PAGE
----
World Chess Champion Garry Kasparov knows a thing or two about defending his pride against game playing computers. He also wants to throw his chess board at Watson – that Jeopardy playing robot that nobody likes to invite to parties.
His comments, published in The Atlantic are not surprising and certainly a tad bitter when you consider IBM’s Big Blue humiliated the chess player in a six game defeat in 1997. Basically, his comments go something like this: Watson is a child’s toy, all these computer tournaments should be disregarded and the technologies have little scientific value. No, definitely no sign of bitterness at all.
Kasparov is quick to dismiss the technological achievements of Watson’s game winning powers, comparing its computational brain to that of an 18th century wind-up tool, telling the Atlantic:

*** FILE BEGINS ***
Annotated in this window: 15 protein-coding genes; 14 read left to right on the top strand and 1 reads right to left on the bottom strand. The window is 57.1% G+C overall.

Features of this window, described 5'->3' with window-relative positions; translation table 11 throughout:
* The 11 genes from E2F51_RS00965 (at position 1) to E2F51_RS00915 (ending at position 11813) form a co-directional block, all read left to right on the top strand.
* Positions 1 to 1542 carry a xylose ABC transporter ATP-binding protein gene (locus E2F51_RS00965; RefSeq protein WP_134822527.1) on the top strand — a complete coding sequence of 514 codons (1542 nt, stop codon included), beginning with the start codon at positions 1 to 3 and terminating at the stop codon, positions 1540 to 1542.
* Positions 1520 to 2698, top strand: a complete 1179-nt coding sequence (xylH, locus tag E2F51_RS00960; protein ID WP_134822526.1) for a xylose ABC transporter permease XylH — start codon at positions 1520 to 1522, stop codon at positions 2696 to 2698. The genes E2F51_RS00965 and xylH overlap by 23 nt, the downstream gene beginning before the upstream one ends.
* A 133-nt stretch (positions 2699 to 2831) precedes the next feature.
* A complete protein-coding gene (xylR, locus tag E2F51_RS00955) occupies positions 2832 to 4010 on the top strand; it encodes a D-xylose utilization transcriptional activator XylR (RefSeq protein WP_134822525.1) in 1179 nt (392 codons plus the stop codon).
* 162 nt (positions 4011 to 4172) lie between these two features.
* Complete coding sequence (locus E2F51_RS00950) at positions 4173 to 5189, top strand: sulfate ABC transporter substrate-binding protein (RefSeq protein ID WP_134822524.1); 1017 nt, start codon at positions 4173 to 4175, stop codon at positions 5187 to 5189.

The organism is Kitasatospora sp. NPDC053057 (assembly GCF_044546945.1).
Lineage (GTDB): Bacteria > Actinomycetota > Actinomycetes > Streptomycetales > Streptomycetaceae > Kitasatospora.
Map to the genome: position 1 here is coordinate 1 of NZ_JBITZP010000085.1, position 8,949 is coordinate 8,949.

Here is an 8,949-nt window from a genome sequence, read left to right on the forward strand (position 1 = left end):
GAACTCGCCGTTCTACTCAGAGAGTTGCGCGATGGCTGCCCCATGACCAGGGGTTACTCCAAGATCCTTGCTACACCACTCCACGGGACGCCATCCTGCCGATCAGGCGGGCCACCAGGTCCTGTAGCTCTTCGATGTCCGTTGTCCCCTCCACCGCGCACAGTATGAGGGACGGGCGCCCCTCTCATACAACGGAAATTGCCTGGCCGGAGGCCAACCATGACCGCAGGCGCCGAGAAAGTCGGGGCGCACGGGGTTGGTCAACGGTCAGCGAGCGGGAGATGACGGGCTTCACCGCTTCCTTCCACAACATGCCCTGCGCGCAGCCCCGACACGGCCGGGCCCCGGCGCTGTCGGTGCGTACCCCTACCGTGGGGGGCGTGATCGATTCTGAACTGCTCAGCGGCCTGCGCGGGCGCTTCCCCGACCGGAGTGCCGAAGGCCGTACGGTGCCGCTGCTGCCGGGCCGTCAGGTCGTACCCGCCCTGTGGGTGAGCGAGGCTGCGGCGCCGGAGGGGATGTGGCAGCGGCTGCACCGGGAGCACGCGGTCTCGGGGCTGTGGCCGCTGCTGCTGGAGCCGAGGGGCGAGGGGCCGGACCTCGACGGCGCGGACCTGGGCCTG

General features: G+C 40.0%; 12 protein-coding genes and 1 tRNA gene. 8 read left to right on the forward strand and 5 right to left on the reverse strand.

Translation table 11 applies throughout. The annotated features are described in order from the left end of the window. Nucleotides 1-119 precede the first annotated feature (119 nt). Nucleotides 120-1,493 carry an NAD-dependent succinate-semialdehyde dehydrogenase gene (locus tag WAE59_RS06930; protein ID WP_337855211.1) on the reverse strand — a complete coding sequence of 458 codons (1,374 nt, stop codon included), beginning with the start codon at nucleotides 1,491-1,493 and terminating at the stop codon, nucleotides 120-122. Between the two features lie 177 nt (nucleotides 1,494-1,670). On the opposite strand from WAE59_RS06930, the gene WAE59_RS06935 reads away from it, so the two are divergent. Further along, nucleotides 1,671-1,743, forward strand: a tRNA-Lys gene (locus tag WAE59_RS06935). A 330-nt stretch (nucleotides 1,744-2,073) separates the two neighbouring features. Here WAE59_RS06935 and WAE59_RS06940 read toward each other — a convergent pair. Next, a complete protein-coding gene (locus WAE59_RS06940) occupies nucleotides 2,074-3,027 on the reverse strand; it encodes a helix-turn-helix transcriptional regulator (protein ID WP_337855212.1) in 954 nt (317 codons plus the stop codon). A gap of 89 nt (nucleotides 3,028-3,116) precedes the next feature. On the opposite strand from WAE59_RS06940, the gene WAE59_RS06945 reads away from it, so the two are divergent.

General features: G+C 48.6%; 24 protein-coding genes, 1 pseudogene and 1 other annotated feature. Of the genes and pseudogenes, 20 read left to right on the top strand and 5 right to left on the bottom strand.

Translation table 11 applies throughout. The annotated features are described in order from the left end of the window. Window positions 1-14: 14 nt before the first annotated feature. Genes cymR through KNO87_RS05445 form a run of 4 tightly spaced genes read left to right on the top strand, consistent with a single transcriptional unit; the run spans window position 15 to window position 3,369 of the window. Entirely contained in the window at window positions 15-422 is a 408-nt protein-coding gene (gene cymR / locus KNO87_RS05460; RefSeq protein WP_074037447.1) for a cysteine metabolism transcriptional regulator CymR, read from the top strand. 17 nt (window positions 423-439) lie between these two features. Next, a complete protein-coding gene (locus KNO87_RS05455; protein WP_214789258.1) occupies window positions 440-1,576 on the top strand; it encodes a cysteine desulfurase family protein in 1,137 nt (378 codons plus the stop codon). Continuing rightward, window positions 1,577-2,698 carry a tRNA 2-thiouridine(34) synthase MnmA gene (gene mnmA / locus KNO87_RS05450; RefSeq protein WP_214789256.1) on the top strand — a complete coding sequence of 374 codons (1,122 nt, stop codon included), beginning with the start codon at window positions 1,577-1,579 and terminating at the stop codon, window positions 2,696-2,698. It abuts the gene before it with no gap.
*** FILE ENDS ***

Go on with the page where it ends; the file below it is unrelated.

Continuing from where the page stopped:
"If the result—the chess move, the Jeopardy answer—is all that matters, it's a success. If how the result is achieved matters more, I'm not so sure. For example, Deep Blue had no real impact on chess or science despite the hype surrounding its sporting achievement in defeating me.If Watson's skills can be translated into something useful, something groundbreaking, that is the test. If all it can do is beat humans on a game show Watson is just a passing entertainment akin to the wind-up automata of the 18th century."
The only way to settle this is to teach Watson how to play Chess and challenge Kasparov.
[via The Atlantic]